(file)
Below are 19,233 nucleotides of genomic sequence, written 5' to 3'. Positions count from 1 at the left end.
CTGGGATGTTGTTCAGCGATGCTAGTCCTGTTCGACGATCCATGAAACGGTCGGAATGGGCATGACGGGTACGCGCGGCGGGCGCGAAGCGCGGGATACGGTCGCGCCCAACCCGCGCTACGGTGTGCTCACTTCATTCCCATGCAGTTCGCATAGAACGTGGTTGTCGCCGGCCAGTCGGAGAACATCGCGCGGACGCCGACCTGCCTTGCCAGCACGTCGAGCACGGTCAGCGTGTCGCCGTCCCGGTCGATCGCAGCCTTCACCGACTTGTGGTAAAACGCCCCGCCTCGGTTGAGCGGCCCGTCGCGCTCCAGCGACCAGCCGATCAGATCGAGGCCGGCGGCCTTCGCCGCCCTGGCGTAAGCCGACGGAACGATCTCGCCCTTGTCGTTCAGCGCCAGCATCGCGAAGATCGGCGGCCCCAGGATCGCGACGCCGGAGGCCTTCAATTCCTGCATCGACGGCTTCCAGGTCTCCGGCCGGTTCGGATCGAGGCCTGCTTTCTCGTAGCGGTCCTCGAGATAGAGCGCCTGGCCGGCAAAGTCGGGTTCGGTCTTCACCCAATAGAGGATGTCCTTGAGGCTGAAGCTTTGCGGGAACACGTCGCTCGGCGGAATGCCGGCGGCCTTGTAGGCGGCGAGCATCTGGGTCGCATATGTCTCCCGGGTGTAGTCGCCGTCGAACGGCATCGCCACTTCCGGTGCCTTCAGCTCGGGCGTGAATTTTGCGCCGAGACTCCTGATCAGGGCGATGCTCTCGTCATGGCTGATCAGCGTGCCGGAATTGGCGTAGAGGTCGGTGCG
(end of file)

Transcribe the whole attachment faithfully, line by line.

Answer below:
Below are 19,233 nucleotides of genomic sequence, written 5' to 3'. Positions count from 1 at the left end.
CTGGGATGTTGTTCAGCGATGCTAGTCCTGTTCGACGATCCATGAAACGGTCGGAATGGGCATGACGGGTACGCGCGGCGGGCGCGAAGCGCGGGATACGGTCGCGCCCAACCCGCGCTACGGTGTGCTCACTTCATTCCCATGCAGTTCGCATAGAACGTGGTTGTCGCCGGCCAGTCGGAGAACATCGCGCGGACGCCGACCTGCCTTGCCAGCACGTCGAGCACGGTCAGCGTGTCGCCGTCCCGGTCGATCGCAGCCTTCACCGACTTGTGGTAAAACGCCCCGCCTCGGTTGAGCGGCCCGTCGCGCTCCAGCGACCAGCCGATCAGATCGAGGCCGGCGGCCTTCGCCGCCCTGGCGTAAGCCGACGGAACGATCTCGCCCTTGTCGTTCAGCGCCAGCATCGCGAAGATCGGCGGCCCCAGGATCGCGACGCCGGAGGCCTTCAATTCCTGCATCGACGGCTTCCAGGTCTCCGGCCGGTTCGGATCGAGGCCTGCTTTCTCGTAGCGGTCCTCGAGATAGAGCGCCTGGCCGGCAAAGTCGGGTTCGGTCTTCACCCAATAGAGGATGTCCTTGAGGCTGAAGCTTTGCGGGAACACGTCGCTCGGCGGAATGCCGGCGGCCTTGTAGGCGGCGAGCATCTGGGTCGCATATGTCTCCCGGGTGTAGTCGCCGTCGAACGGCATCGCCACTTCCGGTGCCTTCAGCTCGGGCGTGAATTTTGCGCCGAGACTCCTGATCAGGGCGATGCTCTCGTCATGGCTGATCAGCGTGCCGGAATTGGCGTAGAGGTCGGTGCG